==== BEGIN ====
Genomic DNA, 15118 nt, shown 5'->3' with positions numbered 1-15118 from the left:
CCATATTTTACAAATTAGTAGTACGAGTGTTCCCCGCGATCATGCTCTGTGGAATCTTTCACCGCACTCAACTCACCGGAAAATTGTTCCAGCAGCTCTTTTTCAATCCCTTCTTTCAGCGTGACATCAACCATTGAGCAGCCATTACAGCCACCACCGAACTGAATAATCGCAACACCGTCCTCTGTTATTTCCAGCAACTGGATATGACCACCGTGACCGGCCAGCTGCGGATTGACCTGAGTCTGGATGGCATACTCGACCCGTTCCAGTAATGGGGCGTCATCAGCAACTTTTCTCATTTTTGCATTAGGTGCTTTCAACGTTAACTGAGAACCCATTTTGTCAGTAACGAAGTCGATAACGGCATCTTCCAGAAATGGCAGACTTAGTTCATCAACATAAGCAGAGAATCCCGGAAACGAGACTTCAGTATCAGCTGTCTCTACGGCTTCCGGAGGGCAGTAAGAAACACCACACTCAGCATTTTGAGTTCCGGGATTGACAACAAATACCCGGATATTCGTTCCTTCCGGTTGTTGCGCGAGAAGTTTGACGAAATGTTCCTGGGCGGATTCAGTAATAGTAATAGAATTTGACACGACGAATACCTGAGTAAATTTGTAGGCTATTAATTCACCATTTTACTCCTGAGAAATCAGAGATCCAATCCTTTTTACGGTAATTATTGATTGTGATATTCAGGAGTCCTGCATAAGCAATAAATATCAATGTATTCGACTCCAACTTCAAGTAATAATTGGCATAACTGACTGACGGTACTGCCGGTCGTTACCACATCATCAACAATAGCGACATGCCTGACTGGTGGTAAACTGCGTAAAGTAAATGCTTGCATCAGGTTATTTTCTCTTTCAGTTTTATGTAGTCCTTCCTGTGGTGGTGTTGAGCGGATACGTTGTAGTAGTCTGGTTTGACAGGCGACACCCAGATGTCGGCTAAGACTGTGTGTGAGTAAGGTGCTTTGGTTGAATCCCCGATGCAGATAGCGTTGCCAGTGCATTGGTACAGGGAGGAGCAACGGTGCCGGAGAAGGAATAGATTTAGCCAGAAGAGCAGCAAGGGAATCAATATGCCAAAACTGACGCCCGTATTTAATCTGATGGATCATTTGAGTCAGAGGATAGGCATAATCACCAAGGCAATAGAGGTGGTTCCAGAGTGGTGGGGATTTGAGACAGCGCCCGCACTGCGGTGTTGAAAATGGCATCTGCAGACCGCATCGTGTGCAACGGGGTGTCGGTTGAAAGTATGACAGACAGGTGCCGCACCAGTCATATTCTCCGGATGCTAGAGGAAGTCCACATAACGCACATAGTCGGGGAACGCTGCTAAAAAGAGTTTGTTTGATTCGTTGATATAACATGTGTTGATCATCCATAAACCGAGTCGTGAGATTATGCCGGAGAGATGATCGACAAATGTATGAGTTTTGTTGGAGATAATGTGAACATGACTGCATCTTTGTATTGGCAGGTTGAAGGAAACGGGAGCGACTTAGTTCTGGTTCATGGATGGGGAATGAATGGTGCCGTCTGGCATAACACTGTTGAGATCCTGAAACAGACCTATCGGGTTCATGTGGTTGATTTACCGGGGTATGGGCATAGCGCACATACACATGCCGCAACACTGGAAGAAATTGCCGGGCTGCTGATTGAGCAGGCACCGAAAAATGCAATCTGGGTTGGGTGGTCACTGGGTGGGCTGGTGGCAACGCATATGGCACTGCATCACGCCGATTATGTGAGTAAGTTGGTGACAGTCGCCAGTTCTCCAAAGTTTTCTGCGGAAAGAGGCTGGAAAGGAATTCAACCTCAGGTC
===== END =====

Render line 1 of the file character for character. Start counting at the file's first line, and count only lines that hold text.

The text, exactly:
Genomic DNA, 15118 nt, shown 5'->3' with positions numbered 1-15118 from the left: